Monday, July 12, 2021

Friendlier tracebacks in REPLs (including Jupyter)

Traceback:  Determination of origin; the process of tracing something back to its source.

I have been working towards release 0.4 of friendly/friendly_traceback as well as preparing for a talk at the upcoming PyconAU. Those familiar with PyconAU might be interested to note that I plan to include an example related to the flipfloperator.  :-)

In this preparatory work, I have been revisiting almost all aspects of friendly/friendly-traceback, making various improvements. Unfortunately, this means that many of the screenshots included in the documentation will have to be updated.

In this blog post, I want to illustrate some of the changes that I have finished implementing with regards to the traceback themselves. By this, I mean the sequence of calls that were done and not the message, such as "IndexError: list index out of range".  I will look at the same simple example using a variety of interpreters. Since this is a simple example, the traceback is not going to be very long ... but I want you to imagine situations where it could be much longer.

First, let me introduce this example using the CPython REPL:

We see a reference to a "file" named "<stdin>" which appears many times. While we have some line numbers indicated, CPython does not tell us anything about the content of these lines.  Thus, it could be difficult to trace back the source of the error.

The situation is slightly better with IDLE, as it keeps track of different "<pyshell> files" and show us the relevant lines of code.

Up until recently, this was the strategy I was using by default with the friendly console. Here we see it running within IDLE.

For longer traceback, the user might have difficulty identifying the block of code corresponding to each "<friendly-console> file".  Fortunately, friendly includes the function where() which can provide some help in this situation.

For perhaps a slightly better approach, we can look at what IPython does.

Each code block is identified by a number in brackets, [1], [2], etc..  The traceback includes a weird name of the form "<ipython-input-N-...>".  By looking closely at enough examples, we can conclude that the "N" correspond to the digit between the square brackets in a code block.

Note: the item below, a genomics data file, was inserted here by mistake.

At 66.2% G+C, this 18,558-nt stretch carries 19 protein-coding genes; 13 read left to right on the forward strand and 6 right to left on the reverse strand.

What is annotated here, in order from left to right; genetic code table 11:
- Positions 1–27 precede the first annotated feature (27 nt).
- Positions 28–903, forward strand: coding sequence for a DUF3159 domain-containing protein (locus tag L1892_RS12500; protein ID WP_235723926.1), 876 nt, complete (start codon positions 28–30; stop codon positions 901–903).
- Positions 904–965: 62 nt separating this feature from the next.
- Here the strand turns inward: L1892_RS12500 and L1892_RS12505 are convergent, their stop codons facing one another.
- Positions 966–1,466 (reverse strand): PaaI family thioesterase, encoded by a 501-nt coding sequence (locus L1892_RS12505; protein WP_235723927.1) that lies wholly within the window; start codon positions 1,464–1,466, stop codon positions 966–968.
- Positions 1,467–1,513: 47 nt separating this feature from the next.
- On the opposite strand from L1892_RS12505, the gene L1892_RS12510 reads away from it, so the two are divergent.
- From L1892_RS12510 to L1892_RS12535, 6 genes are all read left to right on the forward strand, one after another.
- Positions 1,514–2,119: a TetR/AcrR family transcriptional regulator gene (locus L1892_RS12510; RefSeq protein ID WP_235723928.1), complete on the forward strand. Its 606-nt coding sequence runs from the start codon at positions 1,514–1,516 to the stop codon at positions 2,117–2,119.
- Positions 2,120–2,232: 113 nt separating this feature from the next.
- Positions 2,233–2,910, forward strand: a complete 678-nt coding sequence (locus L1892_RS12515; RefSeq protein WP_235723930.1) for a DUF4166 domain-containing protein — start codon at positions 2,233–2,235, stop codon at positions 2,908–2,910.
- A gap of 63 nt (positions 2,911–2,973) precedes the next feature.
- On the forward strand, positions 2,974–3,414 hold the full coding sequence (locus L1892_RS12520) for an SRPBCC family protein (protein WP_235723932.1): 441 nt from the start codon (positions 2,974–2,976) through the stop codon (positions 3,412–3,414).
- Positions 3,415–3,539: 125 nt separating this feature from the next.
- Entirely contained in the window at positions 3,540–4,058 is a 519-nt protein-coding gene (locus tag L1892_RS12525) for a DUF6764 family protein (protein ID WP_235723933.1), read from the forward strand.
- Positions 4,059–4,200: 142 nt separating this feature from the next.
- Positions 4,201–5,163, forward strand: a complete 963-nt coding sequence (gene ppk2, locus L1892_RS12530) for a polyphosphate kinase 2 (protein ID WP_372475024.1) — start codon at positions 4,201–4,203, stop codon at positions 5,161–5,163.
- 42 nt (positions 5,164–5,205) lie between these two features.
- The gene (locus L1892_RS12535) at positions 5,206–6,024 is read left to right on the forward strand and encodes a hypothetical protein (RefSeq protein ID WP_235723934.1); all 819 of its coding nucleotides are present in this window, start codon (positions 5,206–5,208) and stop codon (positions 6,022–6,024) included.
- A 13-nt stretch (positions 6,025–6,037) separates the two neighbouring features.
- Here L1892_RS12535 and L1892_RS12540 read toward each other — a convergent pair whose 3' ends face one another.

Moving on to Jupyter (lab). Up until fairly recently, Jupyter lab (and notebooks), which are based on IPython, were using "filenames" of the form "<ipython-input-N-...>".  However, this seems to have been changed recently, and we now have "real" filenames ... with names that do not contain any clue about their origin. [I filed an issue suggesting an improvement.]

However, it is possible to do better.  Here's how friendly now shows this information within Jupyter lab.

Instead of a "File" we see mention of "Code block" which might be less confusing, especially to beginners that are starting with Jupyter and never dealt with Python code in separate files before.

Of course, this being friendly, we can show much more than simply the traceback.  Here's the complete information available:

To properly format tracebacks with "Code block" instead of "File", I had to monkey patch pygment's lexer.

Since I thought that such numbered code blocks were more informative than fake filenames like "<friendly-console>", I decided to adopt them by default in friendly's REPL:

This new REPL style is also available in friendly.idle (not shown in this post).

Finally, here's an example showing a mixture of code from files and code blocks.

If you have any suggestion for possible improvements to friendly/friendly-traceback, please do not hesitate to let me know by filing an issue.  I am especially interested to hearing from teachers/mentors that work with beginners.


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